US3880478A - Crawler chain sprocket with relief openings - Google Patents

Crawler chain sprocket with relief openings Download PDF

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US3880478A
US3880478A US43158274A US3880478A US 3880478 A US3880478 A US 3880478A US 43158274 A US43158274 A US 43158274A US 3880478 A US3880478 A US 3880478A
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root
sprocket
face
track
crawler
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John M Baylor
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CNH Industrial America LLC
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CNH Industrial America LLC
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    • BPERFORMING OPERATIONS; TRANSPORTING
    • B62LAND VEHICLES FOR TRAVELLING OTHERWISE THAN ON RAILS
    • B62DMOTOR VEHICLES; TRAILERS
    • B62D55/00Endless track vehicles
    • B62D55/08Endless track units; Parts thereof
    • B62D55/088Endless track units; Parts thereof with means to exclude or remove foreign matter, e.g. sealing means, self-cleaning track links or sprockets, deflector plates or scrapers
    • B62D55/0885Self-cleaning sprockets
    • YGENERAL TAGGING OF NEW TECHNOLOGICAL DEVELOPMENTS; GENERAL TAGGING OF CROSS-SECTIONAL TECHNOLOGIES SPANNING OVER SEVERAL SECTIONS OF THE IPC; TECHNICAL SUBJECTS COVERED BY FORMER USPC CROSS-REFERENCE ART COLLECTIONS [XRACs] AND DIGESTS
    • Y10TECHNICAL SUBJECTS COVERED BY FORMER USPC
    • Y10STECHNICAL SUBJECTS COVERED BY FORMER USPC CROSS-REFERENCE ART COLLECTIONS [XRACs] AND DIGESTS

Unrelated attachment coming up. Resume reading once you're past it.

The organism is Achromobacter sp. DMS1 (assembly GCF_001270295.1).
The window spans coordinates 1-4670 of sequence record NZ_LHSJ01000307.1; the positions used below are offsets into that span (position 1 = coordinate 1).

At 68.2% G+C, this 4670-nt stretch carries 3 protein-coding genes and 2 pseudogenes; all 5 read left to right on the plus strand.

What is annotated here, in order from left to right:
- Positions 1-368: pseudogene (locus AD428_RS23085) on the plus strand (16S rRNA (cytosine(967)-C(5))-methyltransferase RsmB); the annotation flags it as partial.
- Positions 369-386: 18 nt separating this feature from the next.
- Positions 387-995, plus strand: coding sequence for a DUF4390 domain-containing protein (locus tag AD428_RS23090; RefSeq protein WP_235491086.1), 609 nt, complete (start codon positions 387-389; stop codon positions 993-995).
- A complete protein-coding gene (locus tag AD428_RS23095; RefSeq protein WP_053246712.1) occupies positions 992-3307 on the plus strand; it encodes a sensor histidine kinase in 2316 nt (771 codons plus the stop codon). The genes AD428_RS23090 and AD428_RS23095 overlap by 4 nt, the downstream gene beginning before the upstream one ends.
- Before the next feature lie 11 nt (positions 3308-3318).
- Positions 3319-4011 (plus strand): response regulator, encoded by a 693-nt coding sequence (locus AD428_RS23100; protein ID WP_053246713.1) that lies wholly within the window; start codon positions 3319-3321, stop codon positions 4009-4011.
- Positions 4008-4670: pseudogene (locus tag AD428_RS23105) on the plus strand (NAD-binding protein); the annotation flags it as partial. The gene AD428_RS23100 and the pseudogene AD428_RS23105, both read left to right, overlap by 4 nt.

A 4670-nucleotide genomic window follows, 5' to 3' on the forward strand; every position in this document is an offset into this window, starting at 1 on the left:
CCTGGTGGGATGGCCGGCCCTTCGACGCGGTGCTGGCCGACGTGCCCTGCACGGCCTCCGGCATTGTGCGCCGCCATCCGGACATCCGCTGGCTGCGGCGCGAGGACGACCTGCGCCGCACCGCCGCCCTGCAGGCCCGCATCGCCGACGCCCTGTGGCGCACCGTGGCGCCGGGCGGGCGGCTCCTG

• Y10S474/00Endless belt power transmission systems or components
    • Y10S474/901Pulley or guide roll for track of endless track vehicle

Abstract

A crawler chain sprocket includes a central hub connected to an outer rim on which a plurality of teeth are formed that engage and drive a crawler track. Concave sides on the teeth form root face portions between adjacent teeth. Relieved cutouts are formed on the sides of the root face portions in an alternating pattern so that dirt and debris can be expelled from the crawler track without establishing a concentrated, centralized wear pattern on the crawler track bushings.

Description

United States Patent 1 Baylor [451 Apr. 29, 1975 i 1 CRAWLER CHAIN SPROCKET WITH RELIEF OPENINGS John M. Baylor, Bettendorf. Iowa [73] Assignee: ,I. I. Case Company Racine. Wis.

[22] Filed: Jan. 7, l974 I21] Appl No.: 43l,582

[75] Inventor:

[52] U.S. Cl. .v 385/13; 74/243 C [51] Int. Cl 362d 55/00 [58] Field of Search 3U5/l3; 74/243 R. 243 C [Sol References Cited UNITED STATES PATENTS 1.549.594 8/1925 Menningcn. 74/243 C 3.486.574 lZ/lJh) Baron 3U5/l3 Primary lzlruminer-Philip Goodman Arlurm' Agent. or FirmCullen. Settle. Sloman & Cantor |57| ABSTRACT A crawler chain sprocket includes a central hub connected to an outer rim on which a plurality of teeth are formed that engage and drive a crawler track Concave sides on the teeth form root face portions between adjacent teeth. Relieved cutouts are formed on the sides of the root face portions in an alternating pattern so that dirt and debris can be expelled from the crawler track without establishing a concentrated. centralized wear pattern on the crawler track bushmgs 11 Claims, 4 Drawing Figures CRAWLER CHAIN SIROCKET WITH RELIEF OPENINGS BACKGROUND F THE INVENTION Crawler tractors are driven by a pair of endless chain tracks. each of which is mounted around a sprocket drive wheel and an idler roller. Such tractors have long encountered the problem of becoming clogged with mud. debris. snow and ice. Clogging presents grave problems because of chain breakage which can occur as a result. It can be appreciated that any such breakage requires a great deal of down time and mechanical labor clue to the inherent size and nature of crawler tractors.